HRM 3512 Temple Texas Roadhouse and Park Pleasant Case Study QuestionsCourse

HRM 3512 Temple Texas Roadhouse and Park Pleasant Case Study QuestionsCourse

  

HRM 3512 Temple Texas Roadhouse and Park Pleasant Case Study QuestionsCourse

HRM 3512School

Temple UniversityDepartment

HRM

Question Description

I’m working on a Business Law question and need guidance to help me study.

Class Exercise: You’re the Jury!

You are on the jury that heard each of these cases, and it is time for you and your fellow jurors to deliberate on them one at a time. No one understood the judge when she read the jury instructions, so you reach back to your knowledge from HRM 3512. For each case, please answer the questions posed, and submit them at the end of class with your verdict. Feel free to use any course materials that help you, just no Internet, please!

Texas Roadhouse Case:What main law is involved here?What is that law about?Which side needs to prove what?Who has the burden of proof?What types of things did you hear during the trial that are evidence?What types of things did you hear during the trial that are argument?Which side would you suggest should win, and why?

Park Pleasant Case:What main law is involved here?What is that law about?Which side needs to prove what?Who has the burden of proof?What types of things did you hear during the trial that are evidence?What types of things did you hear during the trial that are argument?Which side would you suggest should win, and why?

Case 1: Texas Roadhouse (United States)

Texas Roadhouse is a nationwide chain of steakhouses with a casual vibe, a partner in country singer Willie Nelson and, according to one lawsuit, a history of discrimination. The case with 11 plaintiffs for failure to hire them was filed in 2011.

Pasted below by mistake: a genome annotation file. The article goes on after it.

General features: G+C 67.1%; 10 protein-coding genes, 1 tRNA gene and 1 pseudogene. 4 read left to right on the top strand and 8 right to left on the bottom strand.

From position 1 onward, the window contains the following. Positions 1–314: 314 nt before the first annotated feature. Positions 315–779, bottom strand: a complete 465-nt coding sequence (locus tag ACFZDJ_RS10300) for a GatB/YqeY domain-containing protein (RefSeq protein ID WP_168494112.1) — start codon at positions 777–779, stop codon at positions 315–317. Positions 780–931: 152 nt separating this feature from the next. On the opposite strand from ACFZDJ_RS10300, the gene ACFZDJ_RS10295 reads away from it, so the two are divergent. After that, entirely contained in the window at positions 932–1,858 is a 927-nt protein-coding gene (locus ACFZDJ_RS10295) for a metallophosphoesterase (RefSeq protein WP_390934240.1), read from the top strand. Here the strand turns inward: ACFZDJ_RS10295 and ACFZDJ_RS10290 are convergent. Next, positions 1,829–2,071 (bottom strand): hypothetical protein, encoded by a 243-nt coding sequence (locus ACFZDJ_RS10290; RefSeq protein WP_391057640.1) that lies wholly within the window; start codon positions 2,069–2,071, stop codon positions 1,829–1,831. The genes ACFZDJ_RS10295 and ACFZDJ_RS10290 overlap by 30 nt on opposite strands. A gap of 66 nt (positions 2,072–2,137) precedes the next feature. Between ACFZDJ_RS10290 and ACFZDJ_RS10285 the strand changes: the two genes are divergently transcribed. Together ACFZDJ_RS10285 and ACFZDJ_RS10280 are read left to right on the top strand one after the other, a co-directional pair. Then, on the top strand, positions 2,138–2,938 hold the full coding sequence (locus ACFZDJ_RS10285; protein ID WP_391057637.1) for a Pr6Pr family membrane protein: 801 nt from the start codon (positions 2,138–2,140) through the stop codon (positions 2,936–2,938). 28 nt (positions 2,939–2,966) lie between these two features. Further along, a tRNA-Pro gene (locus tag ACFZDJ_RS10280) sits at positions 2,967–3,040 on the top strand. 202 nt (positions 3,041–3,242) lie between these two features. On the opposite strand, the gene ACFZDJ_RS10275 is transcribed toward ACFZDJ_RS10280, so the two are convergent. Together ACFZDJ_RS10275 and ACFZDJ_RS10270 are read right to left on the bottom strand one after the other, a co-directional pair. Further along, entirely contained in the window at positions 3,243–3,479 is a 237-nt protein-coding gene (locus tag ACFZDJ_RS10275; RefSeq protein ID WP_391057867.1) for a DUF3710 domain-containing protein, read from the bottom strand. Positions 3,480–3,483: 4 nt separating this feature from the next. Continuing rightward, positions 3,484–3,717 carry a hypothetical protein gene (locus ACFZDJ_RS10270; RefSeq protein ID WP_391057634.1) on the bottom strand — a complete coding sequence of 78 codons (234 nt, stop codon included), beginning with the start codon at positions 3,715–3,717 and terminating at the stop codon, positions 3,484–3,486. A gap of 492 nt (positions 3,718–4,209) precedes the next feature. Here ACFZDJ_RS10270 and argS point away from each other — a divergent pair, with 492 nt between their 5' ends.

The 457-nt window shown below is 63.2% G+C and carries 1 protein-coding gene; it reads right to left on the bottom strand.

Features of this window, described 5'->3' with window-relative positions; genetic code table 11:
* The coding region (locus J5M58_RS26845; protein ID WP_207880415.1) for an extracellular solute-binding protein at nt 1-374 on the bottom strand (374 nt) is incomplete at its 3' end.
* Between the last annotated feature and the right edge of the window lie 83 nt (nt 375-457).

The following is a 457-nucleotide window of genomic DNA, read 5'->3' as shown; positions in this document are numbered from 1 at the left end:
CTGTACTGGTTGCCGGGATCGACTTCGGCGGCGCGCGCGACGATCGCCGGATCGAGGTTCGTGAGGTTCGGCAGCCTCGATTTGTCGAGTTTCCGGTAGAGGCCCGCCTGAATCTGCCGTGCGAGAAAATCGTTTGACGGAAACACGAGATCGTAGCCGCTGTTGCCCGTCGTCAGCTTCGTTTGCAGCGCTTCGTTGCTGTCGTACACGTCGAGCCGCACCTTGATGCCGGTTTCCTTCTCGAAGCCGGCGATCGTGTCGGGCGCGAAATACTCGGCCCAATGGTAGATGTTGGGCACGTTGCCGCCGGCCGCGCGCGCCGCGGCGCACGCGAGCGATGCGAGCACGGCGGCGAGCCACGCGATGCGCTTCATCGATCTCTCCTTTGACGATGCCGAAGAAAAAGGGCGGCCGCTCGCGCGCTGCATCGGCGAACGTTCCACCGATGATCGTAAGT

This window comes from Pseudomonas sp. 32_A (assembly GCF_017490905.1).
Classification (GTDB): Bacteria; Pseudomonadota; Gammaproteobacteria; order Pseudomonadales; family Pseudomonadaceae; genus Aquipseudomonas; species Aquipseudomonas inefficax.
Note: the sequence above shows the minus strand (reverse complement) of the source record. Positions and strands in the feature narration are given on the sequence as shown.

Among the evidence the plaintiffs presented: job applications from 38 restaurants in 20 states, on which company officials posted yellow stickers with comments. Besides “Old “N Chubby” they included “OLD,” “little older lady,” and “middle age … Doesn’t really fit our image.”

The plaintiffs, each over 40 and each denied a server position, testified that they were asked, “How well do you work with younger people?” as part of their interview.

Also included: statistics showing that, of the almost 200,000 people Texas Roadhouse hired over the years for so-called front-of-the-house jobs, fewer than 3,000 were over 40 — a disparity so great the plaintiff’s expert witness estimated the odds of it happening absent discrimination at one in 781 billion. Texas Roadhouse defended that older people generally don’t apply for server jobs, as the company limits servers to three tables at a time and that means there isn’t enough income in the job to interest older workers.

Asked whether the company did discriminate on the basis of age, according to one employee’s court filings, Texas Roadhouse’s then-human resources director, Dee Shaughnessy, allegedly replied: “Did we do it? Of course we did it. All you have to do is walk in the front door of our restaurants and see what people look like.”

In their own filings and testimony, Texas Roadhouse executives have vehemently denied the allegations and the accuracy of the statistics on front-of-the-house positions.

Case 2: Park Pleasant (Philadelphia, PA)